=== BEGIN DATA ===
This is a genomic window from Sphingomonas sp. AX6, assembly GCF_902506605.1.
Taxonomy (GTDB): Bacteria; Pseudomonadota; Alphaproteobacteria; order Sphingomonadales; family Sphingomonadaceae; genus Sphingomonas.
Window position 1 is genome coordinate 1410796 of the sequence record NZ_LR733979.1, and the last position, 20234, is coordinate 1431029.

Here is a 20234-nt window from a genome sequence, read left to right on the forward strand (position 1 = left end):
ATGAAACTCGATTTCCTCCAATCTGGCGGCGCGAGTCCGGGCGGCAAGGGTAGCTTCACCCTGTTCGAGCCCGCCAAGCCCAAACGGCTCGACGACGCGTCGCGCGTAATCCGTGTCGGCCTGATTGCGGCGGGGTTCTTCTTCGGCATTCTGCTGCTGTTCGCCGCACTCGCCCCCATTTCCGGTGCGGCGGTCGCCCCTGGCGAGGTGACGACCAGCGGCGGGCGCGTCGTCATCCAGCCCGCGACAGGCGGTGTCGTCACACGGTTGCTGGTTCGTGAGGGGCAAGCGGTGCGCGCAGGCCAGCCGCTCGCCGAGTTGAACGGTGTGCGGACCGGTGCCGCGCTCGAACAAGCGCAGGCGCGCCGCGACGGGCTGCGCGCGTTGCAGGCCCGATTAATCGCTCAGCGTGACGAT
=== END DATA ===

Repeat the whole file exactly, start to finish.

This is a genomic window from Sphingomonas sp. AX6, assembly GCF_902506605.1.
Taxonomy (GTDB): Bacteria; Pseudomonadota; Alphaproteobacteria; order Sphingomonadales; family Sphingomonadaceae; genus Sphingomonas.
Window position 1 is genome coordinate 1410796 of the sequence record NZ_LR733979.1, and the last position, 20234, is coordinate 1431029.

Here is a 20234-nt window from a genome sequence, read left to right on the forward strand (position 1 = left end):
ATGAAACTCGATTTCCTCCAATCTGGCGGCGCGAGTCCGGGCGGCAAGGGTAGCTTCACCCTGTTCGAGCCCGCCAAGCCCAAACGGCTCGACGACGCGTCGCGCGTAATCCGTGTCGGCCTGATTGCGGCGGGGTTCTTCTTCGGCATTCTGCTGCTGTTCGCCGCACTCGCCCCCATTTCCGGTGCGGCGGTCGCCCCTGGCGAGGTGACGACCAGCGGCGGGCGCGTCGTCATCCAGCCCGCGACAGGCGGTGTCGTCACACGGTTGCTGGTTCGTGAGGGGCAAGCGGTGCGCGCAGGCCAGCCGCTCGCCGAGTTGAACGGTGTGCGGACCGGTGCCGCGCTCGAACAAGCGCAGGCGCGCCGCGACGGGCTGCGCGCGTTGCAGGCCCGATTAATCGCTCAGCGTGACGAT